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Writing White Women: Whiteness, Gender, Politics and Power in Rhodesia, c.1950s-1980s.

Law, Kate (2012) Writing White Women: Whiteness, Gender, Politics and Power in Rhodesia, c.1950s-1980s. PhD thesis, University of Sheffield.

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Although existing gender and empire scholarship has done much to (re) inscribe white colonial women into the narrative of the British Empire, little academic attention has been paid to the experiences of white women in Southern Africa. This thesis refocuses these debates by exploring the ‘voices’ of white Rhodesian women and argues the importance of a more nuanced and fine-grained analysis of the role of white women in the colonial enterprise. In the first instance this thesis recaptures important dimensions of the lives of white Rhodesian women from the period c. 1950s-1980s. In doing so it explores the development of political spaces in which white women operated, demonstrating the diversity and shifting notion of what was considered ‘political’ during this period. Challenging the entrenchment of the villain/victim binary that pervades much of the existing literature, it is argued that white women often held ambiguous and complicated attitudes towards race, gender and identity during this period. Whilst exploring the salience of patriarchal structures, this thesis also explores the contested nature of normative gender roles by focusing on the politicisation of domesticity. Through extended case studies of politically active liberal women, it also analyses the complex interactions of gendered identities and racial politics, mapping out a set of experiences which challenge the overwhelmingly androcentric formulation of white Rhodesian identity. In addition this thesis takes important steps towards historicising the development of whiteness in colonial Zimbabwe; in doing so it significantly modifies a number of historiographies, and opens up space for creating a more comprehensive history of white women in Africa.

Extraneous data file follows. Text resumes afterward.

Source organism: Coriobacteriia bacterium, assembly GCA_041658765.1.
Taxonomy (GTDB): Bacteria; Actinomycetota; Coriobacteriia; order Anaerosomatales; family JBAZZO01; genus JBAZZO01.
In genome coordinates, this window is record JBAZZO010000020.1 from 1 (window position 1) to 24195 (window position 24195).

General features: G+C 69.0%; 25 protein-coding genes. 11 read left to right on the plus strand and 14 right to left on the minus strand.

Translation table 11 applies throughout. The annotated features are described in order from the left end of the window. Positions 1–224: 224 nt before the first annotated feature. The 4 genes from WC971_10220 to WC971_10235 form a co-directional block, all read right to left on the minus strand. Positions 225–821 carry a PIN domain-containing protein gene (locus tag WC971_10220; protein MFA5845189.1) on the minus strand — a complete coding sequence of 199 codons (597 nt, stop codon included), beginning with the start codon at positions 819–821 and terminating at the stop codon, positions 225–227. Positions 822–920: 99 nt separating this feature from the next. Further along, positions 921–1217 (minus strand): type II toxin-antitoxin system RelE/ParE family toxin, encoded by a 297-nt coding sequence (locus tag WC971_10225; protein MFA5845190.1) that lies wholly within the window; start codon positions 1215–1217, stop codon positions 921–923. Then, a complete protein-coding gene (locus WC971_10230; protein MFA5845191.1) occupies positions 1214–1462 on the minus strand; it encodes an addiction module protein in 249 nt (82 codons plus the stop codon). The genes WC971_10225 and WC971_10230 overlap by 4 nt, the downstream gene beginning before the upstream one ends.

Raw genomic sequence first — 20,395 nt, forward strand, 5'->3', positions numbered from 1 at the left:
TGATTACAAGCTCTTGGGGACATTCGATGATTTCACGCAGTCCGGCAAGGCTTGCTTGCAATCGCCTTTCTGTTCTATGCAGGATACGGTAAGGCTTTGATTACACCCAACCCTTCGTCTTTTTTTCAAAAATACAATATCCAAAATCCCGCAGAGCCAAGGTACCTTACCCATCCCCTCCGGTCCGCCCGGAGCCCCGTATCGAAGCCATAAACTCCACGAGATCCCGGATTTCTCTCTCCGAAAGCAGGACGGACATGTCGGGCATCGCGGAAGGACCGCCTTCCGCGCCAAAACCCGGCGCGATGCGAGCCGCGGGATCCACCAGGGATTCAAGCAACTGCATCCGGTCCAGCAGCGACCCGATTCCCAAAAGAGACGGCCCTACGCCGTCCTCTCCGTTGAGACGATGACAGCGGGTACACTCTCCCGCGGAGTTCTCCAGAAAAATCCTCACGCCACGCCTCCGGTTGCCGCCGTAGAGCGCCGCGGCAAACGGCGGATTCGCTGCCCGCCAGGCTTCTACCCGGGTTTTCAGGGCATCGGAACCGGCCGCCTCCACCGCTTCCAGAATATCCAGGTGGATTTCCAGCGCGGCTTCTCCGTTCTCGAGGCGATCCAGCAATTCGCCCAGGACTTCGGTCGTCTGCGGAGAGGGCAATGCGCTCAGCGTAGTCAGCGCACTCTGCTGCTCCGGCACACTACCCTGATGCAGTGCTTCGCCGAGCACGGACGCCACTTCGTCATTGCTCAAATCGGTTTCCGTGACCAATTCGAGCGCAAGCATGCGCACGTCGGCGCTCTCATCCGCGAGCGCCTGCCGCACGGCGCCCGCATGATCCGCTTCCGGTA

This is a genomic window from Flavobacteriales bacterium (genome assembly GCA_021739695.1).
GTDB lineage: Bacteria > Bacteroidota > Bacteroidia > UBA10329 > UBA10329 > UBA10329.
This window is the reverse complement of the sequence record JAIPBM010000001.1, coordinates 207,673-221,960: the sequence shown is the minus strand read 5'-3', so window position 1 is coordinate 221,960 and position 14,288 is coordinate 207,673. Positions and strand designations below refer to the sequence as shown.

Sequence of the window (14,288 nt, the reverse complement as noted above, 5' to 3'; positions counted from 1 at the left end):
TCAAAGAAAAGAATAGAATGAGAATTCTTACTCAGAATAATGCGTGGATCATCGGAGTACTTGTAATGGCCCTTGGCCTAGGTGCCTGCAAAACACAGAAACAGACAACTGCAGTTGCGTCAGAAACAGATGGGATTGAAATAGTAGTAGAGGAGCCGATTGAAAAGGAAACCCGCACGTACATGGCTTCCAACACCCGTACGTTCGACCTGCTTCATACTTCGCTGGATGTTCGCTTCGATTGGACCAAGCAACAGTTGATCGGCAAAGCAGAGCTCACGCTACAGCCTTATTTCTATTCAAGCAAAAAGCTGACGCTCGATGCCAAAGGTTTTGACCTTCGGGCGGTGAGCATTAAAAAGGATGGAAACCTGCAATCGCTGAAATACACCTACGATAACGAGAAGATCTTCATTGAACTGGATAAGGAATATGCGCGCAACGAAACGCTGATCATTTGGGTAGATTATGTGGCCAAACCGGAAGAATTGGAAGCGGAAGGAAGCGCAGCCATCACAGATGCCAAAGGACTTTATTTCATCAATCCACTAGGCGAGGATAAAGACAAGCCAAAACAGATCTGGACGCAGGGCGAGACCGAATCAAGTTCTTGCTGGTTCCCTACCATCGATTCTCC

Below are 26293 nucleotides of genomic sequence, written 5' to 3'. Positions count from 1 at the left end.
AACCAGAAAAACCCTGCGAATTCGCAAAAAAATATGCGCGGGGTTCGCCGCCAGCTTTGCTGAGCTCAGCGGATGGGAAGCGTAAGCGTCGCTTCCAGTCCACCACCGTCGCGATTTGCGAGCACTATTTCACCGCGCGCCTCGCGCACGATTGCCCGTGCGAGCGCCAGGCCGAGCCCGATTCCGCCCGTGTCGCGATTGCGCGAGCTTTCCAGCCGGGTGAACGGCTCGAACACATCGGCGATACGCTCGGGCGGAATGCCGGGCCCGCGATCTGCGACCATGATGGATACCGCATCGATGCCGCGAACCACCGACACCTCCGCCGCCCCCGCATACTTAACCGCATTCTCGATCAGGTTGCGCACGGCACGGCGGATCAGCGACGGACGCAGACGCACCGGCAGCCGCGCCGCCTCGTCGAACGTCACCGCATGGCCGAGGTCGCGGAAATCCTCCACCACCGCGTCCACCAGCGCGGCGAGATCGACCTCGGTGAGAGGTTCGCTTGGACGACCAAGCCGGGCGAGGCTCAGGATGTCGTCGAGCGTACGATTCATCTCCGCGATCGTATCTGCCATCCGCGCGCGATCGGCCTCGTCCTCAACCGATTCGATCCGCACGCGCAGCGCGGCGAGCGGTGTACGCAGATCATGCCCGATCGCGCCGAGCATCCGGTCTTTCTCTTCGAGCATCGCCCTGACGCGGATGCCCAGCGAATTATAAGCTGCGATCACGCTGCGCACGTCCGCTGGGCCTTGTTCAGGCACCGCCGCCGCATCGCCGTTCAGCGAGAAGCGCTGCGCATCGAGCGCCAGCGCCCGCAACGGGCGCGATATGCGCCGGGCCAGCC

Item Type: Thesis (PhD)
Keywords: Gender, Whiteness, Race, Power, Rhodesia, Domesticity, White Women
Academic Units: The University of Sheffield > Faculty of Arts and Humanities (Sheffield) > History (Sheffield)
Depositing User: Ms Kate Law
Date Deposited: 22 Nov 2012 16:19
Last Modified: 08 Aug 2013 08:50
URI: http://etheses.whiterose.ac.uk/id/eprint/2904

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